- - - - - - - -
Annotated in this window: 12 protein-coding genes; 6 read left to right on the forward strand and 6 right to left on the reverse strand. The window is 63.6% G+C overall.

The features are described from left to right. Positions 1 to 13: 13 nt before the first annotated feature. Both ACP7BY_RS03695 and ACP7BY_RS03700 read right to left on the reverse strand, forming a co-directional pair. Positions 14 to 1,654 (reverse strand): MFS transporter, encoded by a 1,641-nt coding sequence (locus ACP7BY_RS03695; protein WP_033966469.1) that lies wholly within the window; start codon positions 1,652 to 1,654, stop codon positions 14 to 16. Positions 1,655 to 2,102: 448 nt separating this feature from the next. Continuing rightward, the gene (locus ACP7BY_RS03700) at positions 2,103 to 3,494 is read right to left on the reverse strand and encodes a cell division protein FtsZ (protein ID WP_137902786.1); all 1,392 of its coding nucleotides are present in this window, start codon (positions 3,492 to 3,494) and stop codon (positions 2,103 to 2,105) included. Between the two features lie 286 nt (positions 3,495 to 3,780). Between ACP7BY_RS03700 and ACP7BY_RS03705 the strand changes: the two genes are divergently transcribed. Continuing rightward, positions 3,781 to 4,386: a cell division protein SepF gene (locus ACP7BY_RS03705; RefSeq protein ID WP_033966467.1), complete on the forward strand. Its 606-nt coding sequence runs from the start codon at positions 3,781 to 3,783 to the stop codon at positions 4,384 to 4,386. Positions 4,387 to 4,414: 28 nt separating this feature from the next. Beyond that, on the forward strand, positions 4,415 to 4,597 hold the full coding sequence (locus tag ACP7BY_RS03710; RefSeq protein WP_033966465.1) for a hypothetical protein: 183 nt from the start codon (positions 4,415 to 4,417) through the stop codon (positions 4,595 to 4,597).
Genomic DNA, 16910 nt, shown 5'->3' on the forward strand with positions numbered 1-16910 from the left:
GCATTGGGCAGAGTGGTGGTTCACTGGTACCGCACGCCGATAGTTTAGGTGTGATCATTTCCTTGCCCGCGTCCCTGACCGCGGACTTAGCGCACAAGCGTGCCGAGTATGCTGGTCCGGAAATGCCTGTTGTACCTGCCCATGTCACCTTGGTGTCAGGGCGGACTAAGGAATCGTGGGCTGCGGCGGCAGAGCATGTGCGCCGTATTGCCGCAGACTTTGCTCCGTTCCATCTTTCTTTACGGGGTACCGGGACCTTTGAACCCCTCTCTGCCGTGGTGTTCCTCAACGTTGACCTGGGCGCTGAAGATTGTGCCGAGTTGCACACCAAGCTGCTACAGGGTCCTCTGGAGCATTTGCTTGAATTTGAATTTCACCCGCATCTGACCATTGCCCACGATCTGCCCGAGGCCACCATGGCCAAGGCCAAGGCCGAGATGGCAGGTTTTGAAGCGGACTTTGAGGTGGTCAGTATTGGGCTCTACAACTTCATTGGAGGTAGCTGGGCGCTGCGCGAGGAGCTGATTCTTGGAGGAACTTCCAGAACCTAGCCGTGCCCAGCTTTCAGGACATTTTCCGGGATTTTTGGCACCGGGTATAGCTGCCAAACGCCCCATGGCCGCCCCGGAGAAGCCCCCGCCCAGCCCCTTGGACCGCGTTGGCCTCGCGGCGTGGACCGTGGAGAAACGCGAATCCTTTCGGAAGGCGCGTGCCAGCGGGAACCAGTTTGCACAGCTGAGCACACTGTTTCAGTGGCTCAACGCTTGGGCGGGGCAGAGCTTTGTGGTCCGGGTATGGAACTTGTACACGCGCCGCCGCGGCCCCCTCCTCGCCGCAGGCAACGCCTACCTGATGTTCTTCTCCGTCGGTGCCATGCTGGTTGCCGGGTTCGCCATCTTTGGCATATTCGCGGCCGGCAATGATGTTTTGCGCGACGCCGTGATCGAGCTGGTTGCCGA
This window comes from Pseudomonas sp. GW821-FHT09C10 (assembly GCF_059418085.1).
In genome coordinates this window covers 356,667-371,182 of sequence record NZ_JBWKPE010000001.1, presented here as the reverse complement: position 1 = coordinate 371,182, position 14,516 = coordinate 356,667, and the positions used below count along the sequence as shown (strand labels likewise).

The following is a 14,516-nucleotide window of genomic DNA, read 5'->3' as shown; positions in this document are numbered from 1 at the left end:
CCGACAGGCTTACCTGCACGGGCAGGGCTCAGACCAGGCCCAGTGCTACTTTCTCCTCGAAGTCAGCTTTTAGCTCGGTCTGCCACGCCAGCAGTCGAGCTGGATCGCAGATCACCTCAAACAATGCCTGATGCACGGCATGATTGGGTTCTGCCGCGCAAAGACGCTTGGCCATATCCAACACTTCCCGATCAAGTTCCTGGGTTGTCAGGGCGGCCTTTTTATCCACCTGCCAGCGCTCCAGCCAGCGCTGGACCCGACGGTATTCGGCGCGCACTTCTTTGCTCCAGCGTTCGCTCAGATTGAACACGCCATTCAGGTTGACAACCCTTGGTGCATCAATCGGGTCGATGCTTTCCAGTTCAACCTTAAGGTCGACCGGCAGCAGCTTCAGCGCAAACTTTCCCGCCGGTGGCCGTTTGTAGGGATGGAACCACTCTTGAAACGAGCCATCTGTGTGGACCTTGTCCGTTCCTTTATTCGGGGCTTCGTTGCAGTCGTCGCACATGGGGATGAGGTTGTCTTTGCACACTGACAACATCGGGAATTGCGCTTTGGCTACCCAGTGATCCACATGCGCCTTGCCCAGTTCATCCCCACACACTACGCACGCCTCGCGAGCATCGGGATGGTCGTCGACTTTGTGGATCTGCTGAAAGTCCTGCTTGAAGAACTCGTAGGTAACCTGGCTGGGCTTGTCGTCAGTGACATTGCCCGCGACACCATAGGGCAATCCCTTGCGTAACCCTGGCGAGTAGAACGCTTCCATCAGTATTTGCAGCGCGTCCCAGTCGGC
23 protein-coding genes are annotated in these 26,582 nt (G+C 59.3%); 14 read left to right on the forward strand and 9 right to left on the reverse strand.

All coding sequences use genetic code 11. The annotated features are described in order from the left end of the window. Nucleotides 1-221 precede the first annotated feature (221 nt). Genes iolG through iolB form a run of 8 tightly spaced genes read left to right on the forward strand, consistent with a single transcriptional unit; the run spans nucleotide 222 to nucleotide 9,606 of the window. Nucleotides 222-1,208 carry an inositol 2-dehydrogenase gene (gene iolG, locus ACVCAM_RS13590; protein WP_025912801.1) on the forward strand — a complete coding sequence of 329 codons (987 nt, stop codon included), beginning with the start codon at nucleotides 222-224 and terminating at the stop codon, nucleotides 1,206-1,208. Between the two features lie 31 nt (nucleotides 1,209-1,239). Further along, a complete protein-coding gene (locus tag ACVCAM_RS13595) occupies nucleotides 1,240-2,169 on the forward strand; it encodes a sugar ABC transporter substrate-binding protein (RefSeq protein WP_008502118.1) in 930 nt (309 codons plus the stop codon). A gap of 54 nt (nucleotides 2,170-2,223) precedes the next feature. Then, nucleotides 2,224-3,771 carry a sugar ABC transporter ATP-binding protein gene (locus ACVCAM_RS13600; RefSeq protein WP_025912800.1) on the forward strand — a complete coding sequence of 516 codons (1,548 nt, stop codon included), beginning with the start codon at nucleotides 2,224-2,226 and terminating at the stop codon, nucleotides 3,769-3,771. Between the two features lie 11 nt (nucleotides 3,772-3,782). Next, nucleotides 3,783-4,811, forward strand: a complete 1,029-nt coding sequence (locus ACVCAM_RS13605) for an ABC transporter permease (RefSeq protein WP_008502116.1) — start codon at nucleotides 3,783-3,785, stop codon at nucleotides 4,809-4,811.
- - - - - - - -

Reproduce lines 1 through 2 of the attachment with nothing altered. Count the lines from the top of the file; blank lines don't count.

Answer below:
Annotated in this window: 12 protein-coding genes; 6 read left to right on the forward strand and 6 right to left on the reverse strand. The window is 63.6% G+C overall.

The features are described from left to right. Positions 1 to 13: 13 nt before the first annotated feature. Both ACP7BY_RS03695 and ACP7BY_RS03700 read right to left on the reverse strand, forming a co-directional pair. Positions 14 to 1,654 (reverse strand): MFS transporter, encoded by a 1,641-nt coding sequence (locus ACP7BY_RS03695; protein WP_033966469.1) that lies wholly within the window; start codon positions 1,652 to 1,654, stop codon positions 14 to 16. Positions 1,655 to 2,102: 448 nt separating this feature from the next. Continuing rightward, the gene (locus ACP7BY_RS03700) at positions 2,103 to 3,494 is read right to left on the reverse strand and encodes a cell division protein FtsZ (protein ID WP_137902786.1); all 1,392 of its coding nucleotides are present in this window, start codon (positions 3,492 to 3,494) and stop codon (positions 2,103 to 2,105) included. Between the two features lie 286 nt (positions 3,495 to 3,780). Between ACP7BY_RS03700 and ACP7BY_RS03705 the strand changes: the two genes are divergently transcribed. Continuing rightward, positions 3,781 to 4,386: a cell division protein SepF gene (locus ACP7BY_RS03705; RefSeq protein ID WP_033966467.1), complete on the forward strand. Its 606-nt coding sequence runs from the start codon at positions 3,781 to 3,783 to the stop codon at positions 4,384 to 4,386. Positions 4,387 to 4,414: 28 nt separating this feature from the next. Beyond that, on the forward strand, positions 4,415 to 4,597 hold the full coding sequence (locus tag ACP7BY_RS03710; RefSeq protein WP_033966465.1) for a hypothetical protein: 183 nt from the start codon (positions 4,415 to 4,417) through the stop codon (positions 4,595 to 4,597).